One additional consideration counsels against the creation of a Bivens remedy in this case. As the Supreme Court has observed, the structure of the statutory scheme governing the rights of federal employees would be turned upside down if employees lacking a remedy under the scheme were left free to pursue other avenues of relief. Fausto, 484 U.S. at 449, 108 S.Ct. 668. As the preceding discussion makes clear, the scheme established by the CSRA and the CAA creates a preferred position for certain categories of employees (e.g., agency employees), entitling them to specified, but limited, administrative and judicial remedies that are not available to other, disfavored categories of employees (e.g., congressional employees). This preference would be inverted, and congressional intent frustrated, if employees in the disfavored categories were permitted to bring Bivens actions unconstrained by the substantive and procedural limitations imposed by the statutory scheme. See id.

II. Failure to State a Claim

Meeks also contends that Payne fails to state a claim for a violation of her rights under the First Amendment because her lawsuit against Flowers Physical Therapy and Neville Flowers does not constitute speech on a matter of public concern. (Def.'s Mem. at 12-14; Def.'s Reply Mem. at 11-14.) The Supreme Court has held that the First Amendment "protects government employees from termination because of their speech on matters of public concern." Board of County Comm'rs v. Umbehr, 518 U.S. 668, 675, 116 S.Ct. 2342, 135 L.Ed.2d 843 (1996) (§ 1983 action against state officials). However, where the primary aim of an employee's speech is to seek redress for a personal wrong, the speech is not protected by the First Amendment merely because its subject matter "may affect the public." Tiltti v. Weise, 155 F.3d 596, 603 (2d Cir. 1998).

Two Second Circuit cases are particularly apposite here. In Ezekwo v. New York City Health & Hospitals Corp., 940 F.2d 775 (2d Cir. 1991), the Second Circuit held that a physician's complaints about various aspects of her hospital residency program were not, for First Amendment purposes, matters of public concern. Id. at 781. Although the quality of a physician-training program may affect the public, the Second Circuit concluded that the plaintiff "was not on a mission to protect the public welfare. Rather, her primary aim was to protect her own reputation and development as a doctor." Id. Similarly, in Saulpaugh v. Monroe Community Hospital, 4 F.3d 134 (2d Cir. 1993), the Second Circuit held that a public hospital employee's complaints about alleged sexual harassment by her supervisor were not protected by the First Amendment. Id. at 143. The Second Circuit observed:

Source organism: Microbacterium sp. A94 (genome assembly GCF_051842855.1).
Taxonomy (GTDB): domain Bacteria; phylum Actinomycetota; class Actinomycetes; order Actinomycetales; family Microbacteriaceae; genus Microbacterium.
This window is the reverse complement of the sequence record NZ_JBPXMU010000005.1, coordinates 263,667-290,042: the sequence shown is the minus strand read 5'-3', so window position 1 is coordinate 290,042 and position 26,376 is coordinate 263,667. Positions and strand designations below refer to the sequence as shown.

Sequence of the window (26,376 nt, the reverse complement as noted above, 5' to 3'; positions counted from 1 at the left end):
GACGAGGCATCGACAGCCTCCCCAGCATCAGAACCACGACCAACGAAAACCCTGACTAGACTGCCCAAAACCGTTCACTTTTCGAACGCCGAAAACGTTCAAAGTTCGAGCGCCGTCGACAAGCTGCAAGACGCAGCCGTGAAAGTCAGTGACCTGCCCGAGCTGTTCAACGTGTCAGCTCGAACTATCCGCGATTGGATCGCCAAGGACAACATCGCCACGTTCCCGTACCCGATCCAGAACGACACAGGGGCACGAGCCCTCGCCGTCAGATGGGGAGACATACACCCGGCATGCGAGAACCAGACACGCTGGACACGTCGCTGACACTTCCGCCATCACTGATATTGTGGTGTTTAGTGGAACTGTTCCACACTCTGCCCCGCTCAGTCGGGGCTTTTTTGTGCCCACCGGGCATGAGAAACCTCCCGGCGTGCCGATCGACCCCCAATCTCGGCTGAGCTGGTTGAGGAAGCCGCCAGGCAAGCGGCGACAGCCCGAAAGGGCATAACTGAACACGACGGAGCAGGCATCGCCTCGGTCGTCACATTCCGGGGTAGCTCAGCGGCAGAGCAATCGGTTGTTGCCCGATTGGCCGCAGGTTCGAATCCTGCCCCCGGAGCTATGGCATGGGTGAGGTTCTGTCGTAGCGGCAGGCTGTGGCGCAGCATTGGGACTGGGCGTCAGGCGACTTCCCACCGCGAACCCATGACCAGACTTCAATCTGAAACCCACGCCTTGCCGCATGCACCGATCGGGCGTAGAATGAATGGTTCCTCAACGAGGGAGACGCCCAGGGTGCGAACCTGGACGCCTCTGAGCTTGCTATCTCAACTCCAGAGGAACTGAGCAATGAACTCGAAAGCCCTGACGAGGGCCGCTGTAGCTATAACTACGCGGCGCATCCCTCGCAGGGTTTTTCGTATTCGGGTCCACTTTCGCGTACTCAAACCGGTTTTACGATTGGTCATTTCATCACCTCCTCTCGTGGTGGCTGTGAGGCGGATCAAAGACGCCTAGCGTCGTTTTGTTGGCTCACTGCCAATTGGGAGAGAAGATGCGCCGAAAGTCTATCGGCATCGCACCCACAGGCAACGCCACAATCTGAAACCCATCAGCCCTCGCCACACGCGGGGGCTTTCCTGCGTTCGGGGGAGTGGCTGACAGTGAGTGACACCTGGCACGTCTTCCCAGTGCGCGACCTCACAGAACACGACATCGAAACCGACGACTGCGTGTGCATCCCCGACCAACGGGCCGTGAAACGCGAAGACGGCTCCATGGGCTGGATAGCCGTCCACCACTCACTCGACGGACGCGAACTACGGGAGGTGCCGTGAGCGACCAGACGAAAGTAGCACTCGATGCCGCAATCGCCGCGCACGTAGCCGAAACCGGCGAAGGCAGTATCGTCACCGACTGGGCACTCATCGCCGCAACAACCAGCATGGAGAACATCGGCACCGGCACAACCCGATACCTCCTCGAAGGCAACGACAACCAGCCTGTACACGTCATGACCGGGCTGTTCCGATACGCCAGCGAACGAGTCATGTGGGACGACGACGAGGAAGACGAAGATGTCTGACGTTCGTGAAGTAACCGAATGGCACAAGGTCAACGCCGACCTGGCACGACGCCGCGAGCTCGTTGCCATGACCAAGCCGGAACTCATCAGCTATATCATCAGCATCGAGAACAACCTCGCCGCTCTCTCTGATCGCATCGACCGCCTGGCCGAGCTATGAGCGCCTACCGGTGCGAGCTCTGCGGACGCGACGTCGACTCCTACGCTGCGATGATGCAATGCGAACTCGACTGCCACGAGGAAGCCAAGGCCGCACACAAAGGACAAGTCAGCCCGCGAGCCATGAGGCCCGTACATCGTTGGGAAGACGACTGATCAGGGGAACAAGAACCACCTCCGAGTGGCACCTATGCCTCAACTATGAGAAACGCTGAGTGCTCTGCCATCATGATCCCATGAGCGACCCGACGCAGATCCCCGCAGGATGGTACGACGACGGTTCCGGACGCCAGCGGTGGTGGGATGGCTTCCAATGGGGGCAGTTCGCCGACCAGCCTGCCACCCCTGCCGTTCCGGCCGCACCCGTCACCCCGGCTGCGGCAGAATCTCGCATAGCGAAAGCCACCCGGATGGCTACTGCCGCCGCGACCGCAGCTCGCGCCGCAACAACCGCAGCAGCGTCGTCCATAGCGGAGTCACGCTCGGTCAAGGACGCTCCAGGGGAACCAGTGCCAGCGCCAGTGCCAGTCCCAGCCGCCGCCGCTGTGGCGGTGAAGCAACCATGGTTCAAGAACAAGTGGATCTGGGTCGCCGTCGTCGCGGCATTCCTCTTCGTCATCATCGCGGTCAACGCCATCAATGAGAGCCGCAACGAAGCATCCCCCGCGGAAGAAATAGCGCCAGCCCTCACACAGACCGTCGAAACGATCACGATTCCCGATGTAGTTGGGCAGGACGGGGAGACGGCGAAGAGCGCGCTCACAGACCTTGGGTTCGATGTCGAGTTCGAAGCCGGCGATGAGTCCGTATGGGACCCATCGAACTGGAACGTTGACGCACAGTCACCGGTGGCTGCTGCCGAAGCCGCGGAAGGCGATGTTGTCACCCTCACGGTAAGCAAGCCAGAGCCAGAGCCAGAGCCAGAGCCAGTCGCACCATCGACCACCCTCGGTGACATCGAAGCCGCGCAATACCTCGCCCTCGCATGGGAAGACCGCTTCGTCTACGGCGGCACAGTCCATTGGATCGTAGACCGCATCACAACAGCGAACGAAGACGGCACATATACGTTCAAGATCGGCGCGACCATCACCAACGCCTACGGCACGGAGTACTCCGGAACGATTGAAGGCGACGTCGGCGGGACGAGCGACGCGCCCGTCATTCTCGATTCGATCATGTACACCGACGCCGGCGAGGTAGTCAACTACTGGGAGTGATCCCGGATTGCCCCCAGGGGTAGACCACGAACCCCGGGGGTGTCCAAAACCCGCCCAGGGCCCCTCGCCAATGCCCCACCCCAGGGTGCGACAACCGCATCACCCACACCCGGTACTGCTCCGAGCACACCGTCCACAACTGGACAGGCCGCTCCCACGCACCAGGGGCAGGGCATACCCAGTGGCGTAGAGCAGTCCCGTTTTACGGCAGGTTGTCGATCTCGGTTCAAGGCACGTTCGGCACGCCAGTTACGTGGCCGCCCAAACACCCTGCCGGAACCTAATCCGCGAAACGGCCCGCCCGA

In the instant case there is no indication that the plaintiff wanted to debate issues of sex discrimination, that her suit sought relief against pervasive or systemic misconduct by a public agency or public officials, or that her suit was part of an overall effort to correct allegedly unlawful practices or to bring them to public attention.

Id. (internal citations and quotation marks omitted).

Here, Payne alleges that her employment was terminated because she sued Flowers Physical Therapy and Neville Flowers for injuries she sustained as a result of an alleged sexual assault. (According to the newspaper article in the Jamaica Times, a therapist at the facility attempted to insert his finger into Payne's vagina while massaging her leg.) Payne argues that her lawsuit implicates the First Amendment because it "raises the public's awareness of grave health, safety, and criminal issues." (Pl.'s Mem. at 8.) However, Payne's lawsuit focuses on the misconduct of one employee of Flowers Physical Therapy, and her primary aim is to obtain legal redress for the injury she suffered. She neither seeks relief against "pervasive or systemic misconduct by a public agency or public officials," nor is her lawsuit "part of an overall effort to correct allegedly unlawful practices or to bring them to public attention," Saulpaugh, 4 F.3d at 143. Under these circumstances, Payne's complaint fails to state a Bivens cause of action for the violation of her rights under the First Amendment.


I grant Meeks's motion to dismiss Count II of the amended complaint for lack of subject-matter jurisdiction and for failure to state a claim.